They sacrificed their lives for our freedom. That is what we believe. Those young men went to war so that we would be able to believe what we wanted to believe, think what we wanted to think and wear what we wanted to wear. Totalitarian states around the world, even up to this day, curtail free thought, freedom of religion and regulate life that is ordered from the top. The soldiers we remembered yesterday on Remembrance Sunday fought to keep us free from such authoritarian regimes.
Yesterday in Fitzroy we remembered our war dead; those from our wee Church who gave the ultimate sacrifice. As in my liturgy stated yesterday (read it here) I always surmise with poignancy who would have gone, and likely have lost their lives, had we been worshipping in 1914 or 1939.
Yesterday we welcomed new communicants, the same age as the youth who went to war a century ago. One of our teens sang a song from the perspective of someone who didn’t come home. As well as remembering the dead, we remember that war is not of God. We remember that are called to fight to make peace. We also asked if we are creating the world that those young soldiers fought for.
This morning’s Belfast Telegraph front page headline, that spoke of anger at the Ulster Rugby team who didn’t wear a poppy on their shirt, disturbed me in the light of what we remembered yesterday. It seems to me to be an assault against what our military died for.
The first memory I have of a sports team wearing a poppy on their shirt was when my beloved Manchester City did it, during Stuart Pearce’s reign. They sold the limited edition shirts after the match for the British Legion Appeal. I thought it was a great idea but it is a relatively recent and not in any sense a deeply engrained tradition. There were other English Rugby teams who didn’t have poppies on their shirts yesterday either.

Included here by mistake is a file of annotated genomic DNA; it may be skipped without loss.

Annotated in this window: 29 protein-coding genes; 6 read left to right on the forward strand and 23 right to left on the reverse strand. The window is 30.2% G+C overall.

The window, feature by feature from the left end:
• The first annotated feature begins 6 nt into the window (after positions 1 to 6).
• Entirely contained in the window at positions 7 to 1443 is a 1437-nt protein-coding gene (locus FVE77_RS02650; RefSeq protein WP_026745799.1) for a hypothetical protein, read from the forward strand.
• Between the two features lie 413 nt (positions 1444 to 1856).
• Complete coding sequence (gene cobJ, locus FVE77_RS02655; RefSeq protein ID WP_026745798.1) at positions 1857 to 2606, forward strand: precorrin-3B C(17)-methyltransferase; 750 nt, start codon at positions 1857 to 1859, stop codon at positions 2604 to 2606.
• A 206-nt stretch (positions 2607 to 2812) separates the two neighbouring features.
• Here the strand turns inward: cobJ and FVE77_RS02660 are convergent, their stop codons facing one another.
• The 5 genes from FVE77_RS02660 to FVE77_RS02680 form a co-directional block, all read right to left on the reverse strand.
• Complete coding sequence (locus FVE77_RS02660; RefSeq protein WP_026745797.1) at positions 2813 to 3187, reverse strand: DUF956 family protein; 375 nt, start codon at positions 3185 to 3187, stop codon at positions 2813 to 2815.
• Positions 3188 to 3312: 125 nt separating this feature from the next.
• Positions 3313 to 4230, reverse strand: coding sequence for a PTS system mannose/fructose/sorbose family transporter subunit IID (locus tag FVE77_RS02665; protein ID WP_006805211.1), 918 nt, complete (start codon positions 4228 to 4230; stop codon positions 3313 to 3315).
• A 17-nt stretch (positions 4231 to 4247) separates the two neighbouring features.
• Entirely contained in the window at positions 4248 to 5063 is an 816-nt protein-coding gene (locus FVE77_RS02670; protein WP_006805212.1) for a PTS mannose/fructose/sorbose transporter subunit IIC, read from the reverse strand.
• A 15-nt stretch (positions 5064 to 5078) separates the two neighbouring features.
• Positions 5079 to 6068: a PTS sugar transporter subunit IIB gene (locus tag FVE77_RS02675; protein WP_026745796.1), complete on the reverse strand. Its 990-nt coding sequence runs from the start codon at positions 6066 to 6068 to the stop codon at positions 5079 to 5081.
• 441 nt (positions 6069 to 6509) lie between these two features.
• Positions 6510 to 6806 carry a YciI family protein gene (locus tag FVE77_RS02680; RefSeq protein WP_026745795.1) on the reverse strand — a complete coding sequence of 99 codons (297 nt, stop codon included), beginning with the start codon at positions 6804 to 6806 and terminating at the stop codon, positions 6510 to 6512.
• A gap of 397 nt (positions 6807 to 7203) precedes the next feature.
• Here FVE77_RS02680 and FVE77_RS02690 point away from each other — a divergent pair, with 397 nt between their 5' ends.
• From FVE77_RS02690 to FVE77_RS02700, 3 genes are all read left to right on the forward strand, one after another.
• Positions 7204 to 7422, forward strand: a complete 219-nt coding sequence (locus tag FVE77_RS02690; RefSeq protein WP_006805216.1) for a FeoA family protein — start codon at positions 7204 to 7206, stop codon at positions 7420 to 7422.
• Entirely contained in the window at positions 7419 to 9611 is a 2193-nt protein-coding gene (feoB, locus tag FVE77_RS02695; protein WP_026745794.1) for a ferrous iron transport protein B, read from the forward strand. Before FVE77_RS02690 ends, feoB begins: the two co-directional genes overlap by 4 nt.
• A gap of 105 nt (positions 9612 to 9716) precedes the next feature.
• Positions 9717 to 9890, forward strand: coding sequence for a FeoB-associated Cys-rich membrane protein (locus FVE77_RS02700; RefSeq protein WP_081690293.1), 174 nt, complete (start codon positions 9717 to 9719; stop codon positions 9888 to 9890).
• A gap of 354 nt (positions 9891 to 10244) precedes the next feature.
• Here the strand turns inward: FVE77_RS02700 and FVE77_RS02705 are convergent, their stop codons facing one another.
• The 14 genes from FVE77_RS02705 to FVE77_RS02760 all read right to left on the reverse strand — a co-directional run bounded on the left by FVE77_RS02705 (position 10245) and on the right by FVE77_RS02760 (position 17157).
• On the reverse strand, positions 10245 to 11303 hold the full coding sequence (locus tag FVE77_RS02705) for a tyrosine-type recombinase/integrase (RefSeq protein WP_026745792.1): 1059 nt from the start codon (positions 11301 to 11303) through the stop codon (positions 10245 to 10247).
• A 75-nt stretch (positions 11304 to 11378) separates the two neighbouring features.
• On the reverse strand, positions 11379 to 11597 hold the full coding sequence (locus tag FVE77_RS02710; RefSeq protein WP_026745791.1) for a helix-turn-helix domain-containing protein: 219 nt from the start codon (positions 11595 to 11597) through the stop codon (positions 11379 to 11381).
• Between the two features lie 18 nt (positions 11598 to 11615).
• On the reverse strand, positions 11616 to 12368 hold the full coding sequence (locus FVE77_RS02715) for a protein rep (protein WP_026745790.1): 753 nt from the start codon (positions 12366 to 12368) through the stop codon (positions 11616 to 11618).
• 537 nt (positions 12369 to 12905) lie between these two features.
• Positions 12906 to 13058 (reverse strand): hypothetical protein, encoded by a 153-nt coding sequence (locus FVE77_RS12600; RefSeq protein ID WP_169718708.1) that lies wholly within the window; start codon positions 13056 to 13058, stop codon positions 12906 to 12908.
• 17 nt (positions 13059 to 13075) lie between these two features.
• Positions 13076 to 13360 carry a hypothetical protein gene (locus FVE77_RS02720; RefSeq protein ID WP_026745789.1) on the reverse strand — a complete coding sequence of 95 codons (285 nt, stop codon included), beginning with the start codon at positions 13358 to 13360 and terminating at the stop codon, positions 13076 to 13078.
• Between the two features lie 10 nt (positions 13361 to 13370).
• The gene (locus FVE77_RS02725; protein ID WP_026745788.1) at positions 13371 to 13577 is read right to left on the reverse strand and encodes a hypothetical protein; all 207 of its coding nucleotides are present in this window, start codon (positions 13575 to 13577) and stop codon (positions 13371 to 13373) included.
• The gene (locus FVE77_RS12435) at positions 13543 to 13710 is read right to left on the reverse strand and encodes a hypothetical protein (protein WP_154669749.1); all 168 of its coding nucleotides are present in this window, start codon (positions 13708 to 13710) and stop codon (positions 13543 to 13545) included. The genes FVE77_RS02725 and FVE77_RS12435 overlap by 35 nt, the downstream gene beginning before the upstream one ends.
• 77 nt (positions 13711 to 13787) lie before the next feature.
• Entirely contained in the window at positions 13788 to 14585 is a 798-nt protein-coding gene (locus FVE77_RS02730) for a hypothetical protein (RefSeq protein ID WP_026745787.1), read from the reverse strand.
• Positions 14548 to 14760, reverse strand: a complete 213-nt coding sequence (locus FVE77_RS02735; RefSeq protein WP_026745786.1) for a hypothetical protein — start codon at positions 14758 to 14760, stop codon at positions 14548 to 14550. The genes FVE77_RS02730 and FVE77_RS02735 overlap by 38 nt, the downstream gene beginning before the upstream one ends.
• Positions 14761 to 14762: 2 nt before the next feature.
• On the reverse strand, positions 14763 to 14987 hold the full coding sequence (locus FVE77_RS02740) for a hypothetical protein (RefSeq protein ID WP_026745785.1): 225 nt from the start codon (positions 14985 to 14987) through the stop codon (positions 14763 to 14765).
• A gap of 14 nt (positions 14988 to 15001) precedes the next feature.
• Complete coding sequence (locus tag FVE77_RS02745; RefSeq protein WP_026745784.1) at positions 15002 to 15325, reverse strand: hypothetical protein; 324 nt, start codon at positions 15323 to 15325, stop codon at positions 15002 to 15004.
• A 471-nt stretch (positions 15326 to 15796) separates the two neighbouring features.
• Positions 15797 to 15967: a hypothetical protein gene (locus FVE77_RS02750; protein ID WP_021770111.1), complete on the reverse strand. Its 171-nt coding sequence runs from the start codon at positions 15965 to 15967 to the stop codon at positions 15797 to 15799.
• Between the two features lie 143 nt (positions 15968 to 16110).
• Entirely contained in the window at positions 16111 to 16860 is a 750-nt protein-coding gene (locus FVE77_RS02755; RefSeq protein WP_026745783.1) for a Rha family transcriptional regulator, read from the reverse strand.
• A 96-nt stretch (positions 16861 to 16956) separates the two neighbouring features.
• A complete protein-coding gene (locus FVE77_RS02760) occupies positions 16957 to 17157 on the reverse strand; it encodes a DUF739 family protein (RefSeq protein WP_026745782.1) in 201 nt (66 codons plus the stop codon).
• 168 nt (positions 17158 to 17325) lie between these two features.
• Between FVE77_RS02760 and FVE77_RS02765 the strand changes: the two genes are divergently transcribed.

There is nothing in the Holy Bible, the Magna Carta or the law of the land that demands a person, or a team, to wear a poppy. Indeed the bullying against people who decide, with the very free thought that the war was fought for, not to wear one seems to have taken us into the very fascism that the soldiers we remember by wearing one were fighting against. The same applies to sports teams, maybe more so, as individual players should also have the freedom to think for themselves. That the Ulster team happen to have a War Memorial at their stadium makes this an even more scurrilous piece of sensationalism.
When I led a minutes silence between the Last Post and Reveille yesterday morning in Fitzroy I was praying that the new world that our Fitzroy war dead gave their lives for would be full of tolerance and freedom and peace. That would be a more fitting remembrance than forcing traditions, no matter how worthy and good, upon other people.